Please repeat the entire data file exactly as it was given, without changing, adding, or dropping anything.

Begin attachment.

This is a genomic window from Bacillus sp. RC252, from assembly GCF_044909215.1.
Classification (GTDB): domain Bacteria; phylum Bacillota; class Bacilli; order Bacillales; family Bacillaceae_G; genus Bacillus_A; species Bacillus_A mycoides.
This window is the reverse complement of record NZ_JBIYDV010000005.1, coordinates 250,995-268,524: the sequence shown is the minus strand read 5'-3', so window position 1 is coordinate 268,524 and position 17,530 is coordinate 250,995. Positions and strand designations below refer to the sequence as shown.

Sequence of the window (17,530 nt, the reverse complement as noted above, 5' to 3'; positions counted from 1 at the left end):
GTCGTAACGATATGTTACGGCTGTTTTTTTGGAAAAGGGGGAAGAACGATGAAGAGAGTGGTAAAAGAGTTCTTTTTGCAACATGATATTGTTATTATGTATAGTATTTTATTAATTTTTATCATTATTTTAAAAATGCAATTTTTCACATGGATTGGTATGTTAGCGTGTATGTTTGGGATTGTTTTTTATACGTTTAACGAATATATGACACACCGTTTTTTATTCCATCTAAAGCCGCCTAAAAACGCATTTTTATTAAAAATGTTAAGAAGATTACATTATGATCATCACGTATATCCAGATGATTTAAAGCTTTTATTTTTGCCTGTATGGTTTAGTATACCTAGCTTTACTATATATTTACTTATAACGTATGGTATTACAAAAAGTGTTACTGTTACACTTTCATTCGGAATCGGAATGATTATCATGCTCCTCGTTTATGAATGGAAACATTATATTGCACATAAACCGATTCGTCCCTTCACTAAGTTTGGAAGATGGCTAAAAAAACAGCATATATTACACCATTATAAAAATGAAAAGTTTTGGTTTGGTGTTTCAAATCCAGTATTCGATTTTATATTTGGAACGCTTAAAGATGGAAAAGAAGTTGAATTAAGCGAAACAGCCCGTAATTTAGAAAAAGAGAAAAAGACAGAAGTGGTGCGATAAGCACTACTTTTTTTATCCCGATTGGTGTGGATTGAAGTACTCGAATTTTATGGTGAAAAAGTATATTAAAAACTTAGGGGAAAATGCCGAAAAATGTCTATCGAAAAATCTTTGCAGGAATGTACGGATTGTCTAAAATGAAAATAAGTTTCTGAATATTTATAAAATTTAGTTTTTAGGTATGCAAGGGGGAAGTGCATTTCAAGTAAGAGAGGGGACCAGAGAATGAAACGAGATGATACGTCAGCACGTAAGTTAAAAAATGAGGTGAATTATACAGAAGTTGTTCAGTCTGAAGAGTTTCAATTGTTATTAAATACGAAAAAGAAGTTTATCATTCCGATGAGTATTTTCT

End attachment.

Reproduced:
This is a genomic window from Bacillus sp. RC252, from assembly GCF_044909215.1.
Classification (GTDB): domain Bacteria; phylum Bacillota; class Bacilli; order Bacillales; family Bacillaceae_G; genus Bacillus_A; species Bacillus_A mycoides.
This window is the reverse complement of record NZ_JBIYDV010000005.1, coordinates 250,995-268,524: the sequence shown is the minus strand read 5'-3', so window position 1 is coordinate 268,524 and position 17,530 is coordinate 250,995. Positions and strand designations below refer to the sequence as shown.

Sequence of the window (17,530 nt, the reverse complement as noted above, 5' to 3'; positions counted from 1 at the left end):
GTCGTAACGATATGTTACGGCTGTTTTTTTGGAAAAGGGGGAAGAACGATGAAGAGAGTGGTAAAAGAGTTCTTTTTGCAACATGATATTGTTATTATGTATAGTATTTTATTAATTTTTATCATTATTTTAAAAATGCAATTTTTCACATGGATTGGTATGTTAGCGTGTATGTTTGGGATTGTTTTTTATACGTTTAACGAATATATGACACACCGTTTTTTATTCCATCTAAAGCCGCCTAAAAACGCATTTTTATTAAAAATGTTAAGAAGATTACATTATGATCATCACGTATATCCAGATGATTTAAAGCTTTTATTTTTGCCTGTATGGTTTAGTATACCTAGCTTTACTATATATTTACTTATAACGTATGGTATTACAAAAAGTGTTACTGTTACACTTTCATTCGGAATCGGAATGATTATCATGCTCCTCGTTTATGAATGGAAACATTATATTGCACATAAACCGATTCGTCCCTTCACTAAGTTTGGAAGATGGCTAAAAAAACAGCATATATTACACCATTATAAAAATGAAAAGTTTTGGTTTGGTGTTTCAAATCCAGTATTCGATTTTATATTTGGAACGCTTAAAGATGGAAAAGAAGTTGAATTAAGCGAAACAGCCCGTAATTTAGAAAAAGAGAAAAAGACAGAAGTGGTGCGATAAGCACTACTTTTTTTATCCCGATTGGTGTGGATTGAAGTACTCGAATTTTATGGTGAAAAAGTATATTAAAAACTTAGGGGAAAATGCCGAAAAATGTCTATCGAAAAATCTTTGCAGGAATGTACGGATTGTCTAAAATGAAAATAAGTTTCTGAATATTTATAAAATTTAGTTTTTAGGTATGCAAGGGGGAAGTGCATTTCAAGTAAGAGAGGGGACCAGAGAATGAAACGAGATGATACGTCAGCACGTAAGTTAAAAAATGAGGTGAATTATACAGAAGTTGTTCAGTCTGAAGAGTTTCAATTGTTATTAAATACGAAAAAGAAGTTTATCATTCCGATGAGTATTTTCT